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Secure Ops

How EDR Solutions are Bolstering Cybersecurity Defenses

Endpoint Detection and Response (EDR), also referred to as endpoint detection and threat response (EDTR), is an endpoint security solution that continuously monitors end-user devices to detect and respond to cyber threats like ransomware and malware.

Coined by the ex-Gartner Analyst and current Security Advisor at Office of the CISO, Google Cloud, Anton Chuvakin, who we follow closely and have the greatest respect for; EDR is defined as a solution that “records and stores endpoint-system-level behaviors, uses various data analytics techniques to detect suspicious system behavior, provides contextual information, blocks malicious activity, and provides remediation suggestions to restore affected systems.”

To quote Crowdstrike, “EDR acts like a DVR on the endpoint, recording relevant activity to catch incidents that evaded prevention. Customers are given comprehensive visibility into everything that is happening on their endpoints from a security perspective as CrowdStrike tracks hundreds of different security-related events, such as process creation, drivers loading, registry modifications, disk access, memory access or network connections.”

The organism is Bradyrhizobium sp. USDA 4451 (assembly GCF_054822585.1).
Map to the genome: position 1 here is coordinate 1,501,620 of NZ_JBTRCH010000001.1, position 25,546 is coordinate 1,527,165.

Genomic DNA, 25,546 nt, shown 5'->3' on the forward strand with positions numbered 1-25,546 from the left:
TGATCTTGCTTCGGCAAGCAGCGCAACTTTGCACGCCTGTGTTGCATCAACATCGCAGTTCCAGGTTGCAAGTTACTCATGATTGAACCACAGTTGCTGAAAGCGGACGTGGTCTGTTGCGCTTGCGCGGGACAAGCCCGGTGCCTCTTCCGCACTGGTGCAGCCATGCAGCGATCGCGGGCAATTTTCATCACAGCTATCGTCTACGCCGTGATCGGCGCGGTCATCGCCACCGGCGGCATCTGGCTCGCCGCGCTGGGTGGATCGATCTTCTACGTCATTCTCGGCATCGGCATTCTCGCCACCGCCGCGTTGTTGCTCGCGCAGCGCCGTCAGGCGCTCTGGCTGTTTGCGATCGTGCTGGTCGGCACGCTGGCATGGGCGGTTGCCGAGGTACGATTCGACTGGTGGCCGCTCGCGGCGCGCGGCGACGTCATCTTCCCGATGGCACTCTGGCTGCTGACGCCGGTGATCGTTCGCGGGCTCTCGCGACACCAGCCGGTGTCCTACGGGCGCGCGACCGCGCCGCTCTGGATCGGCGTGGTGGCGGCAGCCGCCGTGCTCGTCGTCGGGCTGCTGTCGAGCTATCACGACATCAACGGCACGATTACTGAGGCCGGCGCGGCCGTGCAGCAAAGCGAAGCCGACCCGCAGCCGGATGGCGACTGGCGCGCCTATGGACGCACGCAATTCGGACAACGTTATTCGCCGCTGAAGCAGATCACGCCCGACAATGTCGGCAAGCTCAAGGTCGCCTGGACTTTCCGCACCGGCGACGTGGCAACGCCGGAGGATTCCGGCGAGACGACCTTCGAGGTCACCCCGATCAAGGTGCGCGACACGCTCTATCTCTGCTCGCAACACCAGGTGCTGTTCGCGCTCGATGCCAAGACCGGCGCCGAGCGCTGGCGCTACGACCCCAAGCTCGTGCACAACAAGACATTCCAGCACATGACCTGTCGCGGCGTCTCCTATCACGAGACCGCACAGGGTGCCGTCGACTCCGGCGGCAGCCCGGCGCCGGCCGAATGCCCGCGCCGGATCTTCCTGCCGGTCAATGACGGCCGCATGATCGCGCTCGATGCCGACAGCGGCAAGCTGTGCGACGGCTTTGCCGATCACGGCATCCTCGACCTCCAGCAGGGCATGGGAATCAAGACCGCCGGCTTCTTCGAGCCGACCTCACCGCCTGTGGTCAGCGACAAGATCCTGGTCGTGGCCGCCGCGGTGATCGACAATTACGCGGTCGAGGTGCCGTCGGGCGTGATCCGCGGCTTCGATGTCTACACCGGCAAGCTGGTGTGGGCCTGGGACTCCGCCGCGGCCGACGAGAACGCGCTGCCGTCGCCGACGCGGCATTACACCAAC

Thus, when evaluating or budgeting to improve an organization’s security posture, IT security leaders are moving to Endpoint Detection and Response (EDR) solutions for many reasons. Outside of EDR being the new and improved Anti-Virus replacement, you can also expect cool features like network isolation, enhanced endpoint visibility, and threat intelligence integrations. In this article, we will compare EDR against a traditional AV solution. We will also look at some of the advanced features included with most EDRs and review some of the more popular options in the industry.

 

Comparing AV to EDR

Anti-Virus, or AV for short, has been around for a long time. It is primarily based on specific signature detections, meaning that an AV solution is only as good as how often it is updated with new signatures as they arise. A signature is a behavior or trait that is excited when a malicious file is launched. Since the scope of the industry has changed so rapidly in the past 10-15 years, AV could not keep up with the total amount of signatures required to make an AV tool effective as we discussed in a previous blog post when we said “According to a this year’s survey on Endpoint Protection and Response, conducted by the SANS Institute, less than half of cyberattacks today are detected by antivirus software.